One of the driving forces of the current bull market in risk assets has been the Fed and their very, very, very, very accommodative policies of the past decade+. As we now are set to move into “Taper 2.0,” I thought it would be helpful to put the history of quantitative easing (QE) and tapering, the Fed and the current market expansion in context.
QE was first enacted by the Fed during the Great Financial Crisis when they started buying mortgages and other mostly broken credit products to flood the financial system with liquidity. QE1 happened in 2008/2009 and was about injecting liquidity into the financial system. The Fed stepped up to be the buyer of first and last resort when the fixed income/credit markets completely locked up and froze. And to their credit, they did a pretty good job. QE2 was a whole different beast altogether. In 2011, with short rates already at zero and the US economy struggling to achieve lift-off, the Fed started to once again expand its balance sheet by buying longer-dated Treasuries and longer-dated mortgages. The Fed’s thinking then was “if short rates at zero isn’t helping, maybe getting longer rates lower will help.” After that, QE3 and Operation Twist were variations on the same theme: how can the Fed manipulate longer dated rates (by making them lower) to help fuel economy growth. COVID QE was in reaction to the pandemic. I think the history books will ultimately say QE1 was a resounding success, QE2 less impactful, QE3/Operation Twist didn’t help much at all, and COVID QE is “incomplete.” Along the way, this journey has been an enormous expansion of the Fed’s balance sheet. In 2007, the Fed’s balance sheet was about $800 billion; today that balance sheet stands at more than $8.5 trillion. When you get to be that big, the Fed isn’t just a buyer of bonds. When you are able to manipulate long-dated interest rates and are bigger than everyone else, you ARE the bond market. That’s what I think the Fed is right now.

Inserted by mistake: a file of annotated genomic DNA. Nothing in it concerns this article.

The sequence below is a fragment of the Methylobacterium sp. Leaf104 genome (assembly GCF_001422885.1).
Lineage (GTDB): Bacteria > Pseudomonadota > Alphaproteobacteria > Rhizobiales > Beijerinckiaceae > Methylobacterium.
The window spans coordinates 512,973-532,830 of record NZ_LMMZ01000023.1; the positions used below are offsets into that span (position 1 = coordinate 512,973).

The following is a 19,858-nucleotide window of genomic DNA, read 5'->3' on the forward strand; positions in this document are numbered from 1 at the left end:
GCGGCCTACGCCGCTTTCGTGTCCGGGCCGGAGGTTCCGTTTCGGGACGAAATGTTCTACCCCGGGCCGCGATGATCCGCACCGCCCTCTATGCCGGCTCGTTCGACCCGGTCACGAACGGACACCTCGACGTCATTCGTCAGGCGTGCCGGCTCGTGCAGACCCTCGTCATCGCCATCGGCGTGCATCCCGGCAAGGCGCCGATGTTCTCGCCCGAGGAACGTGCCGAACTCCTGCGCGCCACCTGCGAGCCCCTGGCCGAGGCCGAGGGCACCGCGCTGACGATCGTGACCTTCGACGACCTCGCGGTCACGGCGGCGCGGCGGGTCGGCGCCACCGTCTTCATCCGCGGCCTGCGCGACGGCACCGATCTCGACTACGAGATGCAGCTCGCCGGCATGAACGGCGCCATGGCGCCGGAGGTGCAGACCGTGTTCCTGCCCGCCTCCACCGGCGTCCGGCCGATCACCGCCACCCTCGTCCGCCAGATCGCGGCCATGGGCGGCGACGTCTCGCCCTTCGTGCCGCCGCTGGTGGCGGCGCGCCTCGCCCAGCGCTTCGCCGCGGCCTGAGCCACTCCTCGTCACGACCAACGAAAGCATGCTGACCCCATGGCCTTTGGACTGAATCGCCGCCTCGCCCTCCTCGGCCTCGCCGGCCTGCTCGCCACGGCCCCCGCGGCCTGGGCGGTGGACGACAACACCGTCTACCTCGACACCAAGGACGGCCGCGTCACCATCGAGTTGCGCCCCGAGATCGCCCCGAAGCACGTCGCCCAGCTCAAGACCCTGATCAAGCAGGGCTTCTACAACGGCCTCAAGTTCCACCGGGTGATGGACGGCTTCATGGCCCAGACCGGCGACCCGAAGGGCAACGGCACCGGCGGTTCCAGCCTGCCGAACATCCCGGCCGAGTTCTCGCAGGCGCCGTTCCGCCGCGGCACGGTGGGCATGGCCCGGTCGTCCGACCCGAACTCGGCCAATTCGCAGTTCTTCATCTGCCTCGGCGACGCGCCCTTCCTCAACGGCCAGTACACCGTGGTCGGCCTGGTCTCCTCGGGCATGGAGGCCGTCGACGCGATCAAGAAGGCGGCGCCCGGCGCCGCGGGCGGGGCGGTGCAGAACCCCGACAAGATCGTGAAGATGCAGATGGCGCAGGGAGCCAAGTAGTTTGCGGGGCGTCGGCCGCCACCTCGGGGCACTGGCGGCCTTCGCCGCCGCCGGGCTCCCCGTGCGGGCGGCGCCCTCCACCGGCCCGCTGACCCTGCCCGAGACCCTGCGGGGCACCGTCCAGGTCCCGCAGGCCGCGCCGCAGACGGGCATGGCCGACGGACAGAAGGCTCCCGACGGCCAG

So now talk turns to tapering the level of the Fed’s monthly bond purchases, the dreaded TAPER 2.0. The Fed will slow their pace of monthly bond purchases and will ultimately try to shrink/reverse the size of their own balance sheet some time down the road. The last time the Fed tapered was 2014/2015, and the equity markets did just fine (lighter blue line in chart below). It’s the line that looks like a flight of stairs in the chart below that is to be watched. That is the Fed hiking Fed fund rates to raise/increase shorter dated interest rates. That is when liquidity comes out of the system. I view the Fed’s first rate hike as more “ceremonial”. It’s the pace of future rate hikes after that that must be watched and monitored.
All economic cycles end the same way: with the Fed hiking rates aggressively and too late and accidently inverting the yield curve (2y rates > 10y rates). When the yield curve inverts NO credit can be created, let alone good credit, and the economy slows over a period of 12-24 months and then stops. I think that phenomenon is years away, but with the Fed now starting to taper I can no longer rightfully call this “early cycle”. In the words of Winston Churchill, Taper 2.0 signals “the end of the beginning”. The commencement of Taper 2.0 means we have moved into “mid cycle.” But “mid cycle” in no way means one should leave this great and glorious bull market for risk assets. Earnings growth is in place and earnings drive the direction of stock prices. Stay on the horse.
Chart data as of November 3, 2021
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